Hummingbirds Are Flying South

Beginning in August, millions of hummingbirds will travel to Mexico and Central America as part of an instinctive migration pattern they have followed for hundreds of years.  For many, this trip includes a trans-gulf, non-stop flight that takes approximately 18-22 hours and covers 500 to 600 miles.  Hummingbirds migrate alone, not in flocks.  They fly during the day, and fly low so they can find food along the way. 

Leave those feeders up!  Filled feeders will NOT keep birds from migrating, and will help these tiny travelers complete the journey.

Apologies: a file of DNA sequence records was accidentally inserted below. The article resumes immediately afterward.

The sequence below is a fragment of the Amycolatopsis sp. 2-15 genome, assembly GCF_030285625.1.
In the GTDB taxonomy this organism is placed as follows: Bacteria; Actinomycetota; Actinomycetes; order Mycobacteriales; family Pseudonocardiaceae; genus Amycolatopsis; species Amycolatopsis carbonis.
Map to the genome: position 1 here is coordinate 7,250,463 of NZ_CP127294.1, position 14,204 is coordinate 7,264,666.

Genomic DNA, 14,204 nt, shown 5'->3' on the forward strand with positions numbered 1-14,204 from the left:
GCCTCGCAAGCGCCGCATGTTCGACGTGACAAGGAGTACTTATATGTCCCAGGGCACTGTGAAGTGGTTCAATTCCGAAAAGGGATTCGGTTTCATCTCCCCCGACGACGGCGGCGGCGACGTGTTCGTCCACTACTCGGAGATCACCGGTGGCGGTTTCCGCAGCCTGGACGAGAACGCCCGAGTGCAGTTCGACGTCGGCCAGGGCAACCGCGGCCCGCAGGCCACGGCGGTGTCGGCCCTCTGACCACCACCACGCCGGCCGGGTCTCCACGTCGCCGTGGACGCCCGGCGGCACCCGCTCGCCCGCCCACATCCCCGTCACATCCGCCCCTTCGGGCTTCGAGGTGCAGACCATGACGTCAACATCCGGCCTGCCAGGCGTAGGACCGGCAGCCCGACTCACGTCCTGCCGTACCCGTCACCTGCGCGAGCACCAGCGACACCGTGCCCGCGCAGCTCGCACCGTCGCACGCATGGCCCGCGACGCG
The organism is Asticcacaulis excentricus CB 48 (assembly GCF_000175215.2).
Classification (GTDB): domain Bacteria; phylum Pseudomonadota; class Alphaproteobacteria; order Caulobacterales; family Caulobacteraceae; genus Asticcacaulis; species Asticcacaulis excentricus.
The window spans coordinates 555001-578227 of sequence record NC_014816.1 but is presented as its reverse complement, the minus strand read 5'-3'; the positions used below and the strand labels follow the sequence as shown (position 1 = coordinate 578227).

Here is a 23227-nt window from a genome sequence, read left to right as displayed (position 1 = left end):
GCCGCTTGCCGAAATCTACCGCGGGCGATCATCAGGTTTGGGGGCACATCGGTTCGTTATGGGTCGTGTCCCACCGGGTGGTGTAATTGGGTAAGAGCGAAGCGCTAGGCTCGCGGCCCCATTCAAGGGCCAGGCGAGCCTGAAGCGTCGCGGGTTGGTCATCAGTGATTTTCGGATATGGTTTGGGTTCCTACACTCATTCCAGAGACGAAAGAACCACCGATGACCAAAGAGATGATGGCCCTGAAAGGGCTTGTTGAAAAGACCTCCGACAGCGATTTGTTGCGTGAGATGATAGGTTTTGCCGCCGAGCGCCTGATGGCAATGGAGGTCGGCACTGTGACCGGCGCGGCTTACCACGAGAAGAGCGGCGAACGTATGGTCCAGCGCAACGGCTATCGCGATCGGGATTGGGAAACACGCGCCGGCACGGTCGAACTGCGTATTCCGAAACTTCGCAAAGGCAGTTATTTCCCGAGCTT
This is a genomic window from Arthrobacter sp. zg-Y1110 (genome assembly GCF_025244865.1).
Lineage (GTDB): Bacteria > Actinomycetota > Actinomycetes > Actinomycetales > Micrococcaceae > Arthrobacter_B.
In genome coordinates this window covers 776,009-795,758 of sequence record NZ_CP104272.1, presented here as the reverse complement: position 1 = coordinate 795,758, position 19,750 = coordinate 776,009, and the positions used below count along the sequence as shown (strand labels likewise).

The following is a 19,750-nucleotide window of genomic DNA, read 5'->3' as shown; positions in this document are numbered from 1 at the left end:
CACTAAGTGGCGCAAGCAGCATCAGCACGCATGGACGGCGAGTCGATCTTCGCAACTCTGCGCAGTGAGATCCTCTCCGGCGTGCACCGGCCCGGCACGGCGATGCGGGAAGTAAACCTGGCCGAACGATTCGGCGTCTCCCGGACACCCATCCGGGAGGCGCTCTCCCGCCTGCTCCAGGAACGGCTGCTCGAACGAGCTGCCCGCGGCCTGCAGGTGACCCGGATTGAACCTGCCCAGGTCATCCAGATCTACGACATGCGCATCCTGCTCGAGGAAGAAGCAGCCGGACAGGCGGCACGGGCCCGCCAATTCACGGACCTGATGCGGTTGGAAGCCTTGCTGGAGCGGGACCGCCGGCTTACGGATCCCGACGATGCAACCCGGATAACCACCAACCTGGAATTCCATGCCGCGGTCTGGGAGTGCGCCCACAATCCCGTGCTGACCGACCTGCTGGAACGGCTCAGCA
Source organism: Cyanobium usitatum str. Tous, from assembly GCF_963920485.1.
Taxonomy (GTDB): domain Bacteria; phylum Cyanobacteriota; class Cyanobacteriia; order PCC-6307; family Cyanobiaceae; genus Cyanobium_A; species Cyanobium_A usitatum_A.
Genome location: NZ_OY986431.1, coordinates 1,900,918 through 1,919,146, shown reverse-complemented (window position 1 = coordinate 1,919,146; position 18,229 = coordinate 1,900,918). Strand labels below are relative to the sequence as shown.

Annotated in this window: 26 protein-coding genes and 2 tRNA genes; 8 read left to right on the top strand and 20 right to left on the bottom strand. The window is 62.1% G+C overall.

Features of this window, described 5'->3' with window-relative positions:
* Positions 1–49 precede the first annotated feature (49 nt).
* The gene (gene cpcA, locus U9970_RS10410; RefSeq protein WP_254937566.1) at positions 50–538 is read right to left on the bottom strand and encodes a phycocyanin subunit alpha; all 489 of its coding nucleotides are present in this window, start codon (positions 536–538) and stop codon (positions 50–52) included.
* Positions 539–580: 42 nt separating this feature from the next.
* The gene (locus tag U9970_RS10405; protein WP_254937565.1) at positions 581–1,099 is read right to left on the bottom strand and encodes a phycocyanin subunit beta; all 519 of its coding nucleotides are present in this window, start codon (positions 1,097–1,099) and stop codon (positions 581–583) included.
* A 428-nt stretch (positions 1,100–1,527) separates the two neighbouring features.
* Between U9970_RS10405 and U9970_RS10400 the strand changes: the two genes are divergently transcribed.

A high-calorie diet is important to sustain these very active birds and to build fat reserves for their migratory trip.  Weighing as little as a penny, hummingbirds possess the fastest metabolism of any warm-blooded animal on the planet, consuming up to twice their body weight in nectar every day.  The color red is a visual cue that lets hummingbirds know food is available, so brightly colored feeders will get their attention as they pass through. There is no need to add red coloring to their food.  When you realize you haven't seen any hummers for a while, wait another two weeks or so for any stragglers.